Kline's book is not rigorous in the sense that it avoids the formal definitions and proofs that were developed so that calculus could be put on a "firm footing," at least until the last chapter. However, based on my experience, most calculus courses that use "standard" textbooks also don't emphasize these formalisms/don't do a good job of teaching them. As Tegh said, you would only be expected to know the "rigorous stuff" after learning real analysis, and many scientists never take a real analysis course.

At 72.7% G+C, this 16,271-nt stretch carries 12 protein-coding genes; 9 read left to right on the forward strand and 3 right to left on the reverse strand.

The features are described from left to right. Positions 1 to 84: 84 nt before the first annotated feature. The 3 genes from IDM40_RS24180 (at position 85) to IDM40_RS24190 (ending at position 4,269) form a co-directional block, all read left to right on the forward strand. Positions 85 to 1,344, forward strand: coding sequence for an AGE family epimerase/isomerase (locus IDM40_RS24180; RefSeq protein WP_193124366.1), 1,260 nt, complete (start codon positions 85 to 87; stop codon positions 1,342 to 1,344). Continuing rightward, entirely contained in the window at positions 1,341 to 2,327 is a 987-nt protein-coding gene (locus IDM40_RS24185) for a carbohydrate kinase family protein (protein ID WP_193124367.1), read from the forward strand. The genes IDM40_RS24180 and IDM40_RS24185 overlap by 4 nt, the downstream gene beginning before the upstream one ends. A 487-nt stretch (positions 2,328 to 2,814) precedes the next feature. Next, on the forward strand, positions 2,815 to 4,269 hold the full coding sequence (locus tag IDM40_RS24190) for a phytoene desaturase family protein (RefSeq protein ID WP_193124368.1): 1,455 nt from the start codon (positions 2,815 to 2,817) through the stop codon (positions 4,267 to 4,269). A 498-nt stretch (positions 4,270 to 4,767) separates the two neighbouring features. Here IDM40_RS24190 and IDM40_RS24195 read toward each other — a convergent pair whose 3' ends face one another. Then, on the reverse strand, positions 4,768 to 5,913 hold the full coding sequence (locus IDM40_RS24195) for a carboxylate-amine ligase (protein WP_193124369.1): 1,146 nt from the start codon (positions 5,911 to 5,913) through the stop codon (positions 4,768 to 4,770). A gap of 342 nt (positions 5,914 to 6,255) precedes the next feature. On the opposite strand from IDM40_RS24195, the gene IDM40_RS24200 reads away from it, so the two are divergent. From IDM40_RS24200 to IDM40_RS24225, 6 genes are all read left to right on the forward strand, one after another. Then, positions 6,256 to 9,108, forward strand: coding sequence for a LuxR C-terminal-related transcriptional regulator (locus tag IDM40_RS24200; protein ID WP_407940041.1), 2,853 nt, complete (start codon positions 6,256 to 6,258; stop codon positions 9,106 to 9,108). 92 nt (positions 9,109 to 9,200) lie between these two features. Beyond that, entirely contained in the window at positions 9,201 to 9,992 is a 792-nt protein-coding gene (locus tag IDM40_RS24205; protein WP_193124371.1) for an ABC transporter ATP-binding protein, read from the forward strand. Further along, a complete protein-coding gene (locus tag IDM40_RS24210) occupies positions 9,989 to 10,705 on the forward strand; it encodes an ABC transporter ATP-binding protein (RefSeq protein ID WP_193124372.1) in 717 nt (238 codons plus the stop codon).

See also this Reddit comment about the book.
Kline's book covers single-variable calculus pretty thoroughly. It does cover a decent chunk of multivariable calculus, but you would probably still want to supplement this with another text. For example, Kline doesn't cover vector calculus, which is important in many science fields.
After Kline's book, if you want to jump straight into dynamical systems, Steven Strogatz's Nonlinear Dynamics and Chaos is aimed at students that have completed a first course in calculus. Video lectures are available.